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San Diego Ramps Up As A Life Science Node

San Francisco and Boston lead the nation in life sciences, but by many important metrics, San Diego is an up-and-coming market for the life science industry — which means the demand for life science space is growing here.

Avison Young principal and Managing Director Jerry Keeney

"I'm very optimistic about the growth of the life science industry, as capital is abundantly available for venture funding and the IPO market remains open," said Avison Young principal and Managing Director Jerry Keeney, who will be one of the speakers at Bisnow's San Diego Life Sciences & Healthcare 2018 event Sept. 18.

"New life science company formation is very steady in San Diego, as shown by lack of available small lab space in all of the life science submarkets," Keeney said. "Larger life science companies continue to flourish as well with Vertex, Takeda and Eli Lilly all recently expanding their footprints in San Diego."

In its 2018 U.S. Life Sciences Report, CBRE said the sheer depth of its talent pool is supporting San Diego as a life sciences growth market. Total life sciences employment in San Diego grew by 52% between 2001 and 2016, which was a little faster than either Boston or San Francisco.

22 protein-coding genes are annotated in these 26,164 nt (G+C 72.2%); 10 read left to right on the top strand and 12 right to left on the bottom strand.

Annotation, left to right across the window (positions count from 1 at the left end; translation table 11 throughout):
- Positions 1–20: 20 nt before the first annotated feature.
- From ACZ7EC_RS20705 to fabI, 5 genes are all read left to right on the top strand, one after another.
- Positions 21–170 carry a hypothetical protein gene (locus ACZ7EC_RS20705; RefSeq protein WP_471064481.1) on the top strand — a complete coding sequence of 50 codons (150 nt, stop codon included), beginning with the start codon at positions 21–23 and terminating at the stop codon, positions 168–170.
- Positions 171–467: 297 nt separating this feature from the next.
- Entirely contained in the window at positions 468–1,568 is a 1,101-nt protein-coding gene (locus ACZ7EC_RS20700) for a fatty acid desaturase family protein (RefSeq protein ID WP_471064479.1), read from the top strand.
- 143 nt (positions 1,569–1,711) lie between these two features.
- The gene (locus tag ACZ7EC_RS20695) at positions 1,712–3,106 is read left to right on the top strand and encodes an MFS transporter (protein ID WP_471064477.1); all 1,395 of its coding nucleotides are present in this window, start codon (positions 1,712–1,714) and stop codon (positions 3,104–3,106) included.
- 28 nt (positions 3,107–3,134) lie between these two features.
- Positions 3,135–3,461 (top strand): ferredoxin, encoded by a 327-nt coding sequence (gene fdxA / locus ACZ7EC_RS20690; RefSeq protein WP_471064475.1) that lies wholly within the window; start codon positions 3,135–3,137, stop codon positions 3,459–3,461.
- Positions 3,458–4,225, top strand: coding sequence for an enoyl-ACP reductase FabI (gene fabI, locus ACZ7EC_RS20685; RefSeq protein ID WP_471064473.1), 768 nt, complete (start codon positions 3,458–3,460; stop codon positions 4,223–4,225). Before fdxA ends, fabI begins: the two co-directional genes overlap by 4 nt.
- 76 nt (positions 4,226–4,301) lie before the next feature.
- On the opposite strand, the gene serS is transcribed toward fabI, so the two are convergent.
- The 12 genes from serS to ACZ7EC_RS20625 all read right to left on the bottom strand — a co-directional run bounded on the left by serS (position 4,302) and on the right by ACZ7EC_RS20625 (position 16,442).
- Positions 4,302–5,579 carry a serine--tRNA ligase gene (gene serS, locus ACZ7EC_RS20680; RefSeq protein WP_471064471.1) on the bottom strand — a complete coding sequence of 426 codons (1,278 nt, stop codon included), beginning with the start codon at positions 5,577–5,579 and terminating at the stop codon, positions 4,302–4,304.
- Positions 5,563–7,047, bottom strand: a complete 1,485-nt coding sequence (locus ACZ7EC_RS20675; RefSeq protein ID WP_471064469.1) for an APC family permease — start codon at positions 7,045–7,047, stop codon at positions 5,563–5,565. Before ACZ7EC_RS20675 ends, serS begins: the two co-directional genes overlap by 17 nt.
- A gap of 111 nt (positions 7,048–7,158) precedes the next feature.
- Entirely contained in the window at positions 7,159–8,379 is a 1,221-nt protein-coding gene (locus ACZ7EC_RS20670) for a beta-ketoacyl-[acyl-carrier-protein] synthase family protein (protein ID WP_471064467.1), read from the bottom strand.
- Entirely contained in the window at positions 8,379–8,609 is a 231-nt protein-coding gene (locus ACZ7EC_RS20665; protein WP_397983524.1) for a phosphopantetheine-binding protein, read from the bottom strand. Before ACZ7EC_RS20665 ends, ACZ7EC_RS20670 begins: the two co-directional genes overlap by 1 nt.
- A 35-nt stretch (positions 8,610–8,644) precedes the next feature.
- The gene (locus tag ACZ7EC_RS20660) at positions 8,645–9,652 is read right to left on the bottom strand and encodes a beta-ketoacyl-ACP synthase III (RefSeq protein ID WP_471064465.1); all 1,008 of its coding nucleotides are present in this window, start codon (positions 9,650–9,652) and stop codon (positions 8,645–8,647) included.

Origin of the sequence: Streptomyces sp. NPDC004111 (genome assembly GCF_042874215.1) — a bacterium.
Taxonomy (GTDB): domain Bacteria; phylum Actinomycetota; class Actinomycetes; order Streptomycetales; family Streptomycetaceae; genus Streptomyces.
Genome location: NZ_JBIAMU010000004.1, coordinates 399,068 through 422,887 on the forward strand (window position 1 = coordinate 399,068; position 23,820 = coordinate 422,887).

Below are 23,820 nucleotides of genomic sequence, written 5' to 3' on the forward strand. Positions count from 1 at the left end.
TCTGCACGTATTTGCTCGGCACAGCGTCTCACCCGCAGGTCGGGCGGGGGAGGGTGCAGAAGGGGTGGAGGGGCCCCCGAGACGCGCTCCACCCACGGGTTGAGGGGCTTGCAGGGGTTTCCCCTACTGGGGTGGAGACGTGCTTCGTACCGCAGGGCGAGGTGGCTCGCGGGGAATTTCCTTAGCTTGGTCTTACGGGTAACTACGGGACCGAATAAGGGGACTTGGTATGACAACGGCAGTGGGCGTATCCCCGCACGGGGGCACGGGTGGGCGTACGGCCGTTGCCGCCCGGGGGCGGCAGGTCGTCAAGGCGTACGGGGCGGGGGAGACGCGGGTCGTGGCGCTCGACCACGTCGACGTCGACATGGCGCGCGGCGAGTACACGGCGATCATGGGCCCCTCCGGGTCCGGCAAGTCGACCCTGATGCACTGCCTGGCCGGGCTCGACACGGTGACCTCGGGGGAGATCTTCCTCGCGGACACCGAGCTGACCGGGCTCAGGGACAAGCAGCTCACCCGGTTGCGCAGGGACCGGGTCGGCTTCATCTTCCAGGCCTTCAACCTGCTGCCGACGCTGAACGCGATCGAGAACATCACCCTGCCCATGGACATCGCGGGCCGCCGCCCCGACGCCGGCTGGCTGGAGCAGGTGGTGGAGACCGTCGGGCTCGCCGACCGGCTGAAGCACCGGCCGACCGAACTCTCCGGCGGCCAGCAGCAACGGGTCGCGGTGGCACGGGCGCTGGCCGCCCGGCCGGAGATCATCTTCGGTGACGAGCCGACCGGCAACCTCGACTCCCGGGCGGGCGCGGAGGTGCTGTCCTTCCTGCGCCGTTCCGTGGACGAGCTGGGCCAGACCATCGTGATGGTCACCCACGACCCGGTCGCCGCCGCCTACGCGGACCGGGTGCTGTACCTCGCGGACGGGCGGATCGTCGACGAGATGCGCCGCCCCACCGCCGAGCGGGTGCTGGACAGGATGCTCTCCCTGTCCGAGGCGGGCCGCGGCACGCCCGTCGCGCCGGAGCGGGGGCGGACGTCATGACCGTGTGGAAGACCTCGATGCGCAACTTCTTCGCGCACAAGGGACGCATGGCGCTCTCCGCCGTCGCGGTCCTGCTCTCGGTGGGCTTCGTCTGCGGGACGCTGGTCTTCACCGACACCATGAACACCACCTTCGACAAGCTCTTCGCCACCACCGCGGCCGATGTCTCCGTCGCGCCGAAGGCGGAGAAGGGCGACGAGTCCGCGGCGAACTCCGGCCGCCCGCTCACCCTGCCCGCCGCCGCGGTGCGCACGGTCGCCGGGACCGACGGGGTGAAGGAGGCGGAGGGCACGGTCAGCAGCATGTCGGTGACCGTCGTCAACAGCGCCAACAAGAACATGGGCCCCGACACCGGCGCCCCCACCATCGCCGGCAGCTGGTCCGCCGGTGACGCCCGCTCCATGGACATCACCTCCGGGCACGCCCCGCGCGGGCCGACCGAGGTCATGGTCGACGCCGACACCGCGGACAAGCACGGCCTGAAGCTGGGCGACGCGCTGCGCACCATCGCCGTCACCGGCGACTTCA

Also, the region has one of the highest concentrations of life science R&D employment, with the sector making a major contribution to job growth in San Diego, and thus demand for specialized life science space, the report said. 

"Though providing a greater number of new jobs, R&D employment has grown at a marginally slower rate than the local employment base in manufacturing and medical, diagnostic and testing labs (55% compared with 66% since 2001)," the CBRE report said.


Some specialized sectors are part of the growth in San Diego. 

This week, UC San Diego announced that Qualcomm co-founder Andrew Viterbi of La Jolla has given $50M to endow six faculty chairs at UC San Diego School of Medicine's Department of Ophthalmology, which will be rechristened the Viterbi Family Department of Ophthalmology. (Viterbi's father was an ophthalmologist who escaped fascist Italy just before World War II.) 

UCSD’s program, which will be boosted by the gift, already enjoys national recognition. The Journal of Clinical Ophthalmology ranked UCSD second in the nation for eye-related research in 2016.

Also in the planning stages is the Viterbi Family Vision Research Center, which will be next to the university’s Shiley Eye Institute, the San Diego Union-Tribune reports. It will expand and consolidate lab and meeting space with the goal of fostering collaboration in ophthalmology.

Hear from Keeney and other speakers at Bisnow's San Diego Life Sciences & Healthcare event Sept. 18 at the Westin San Diego.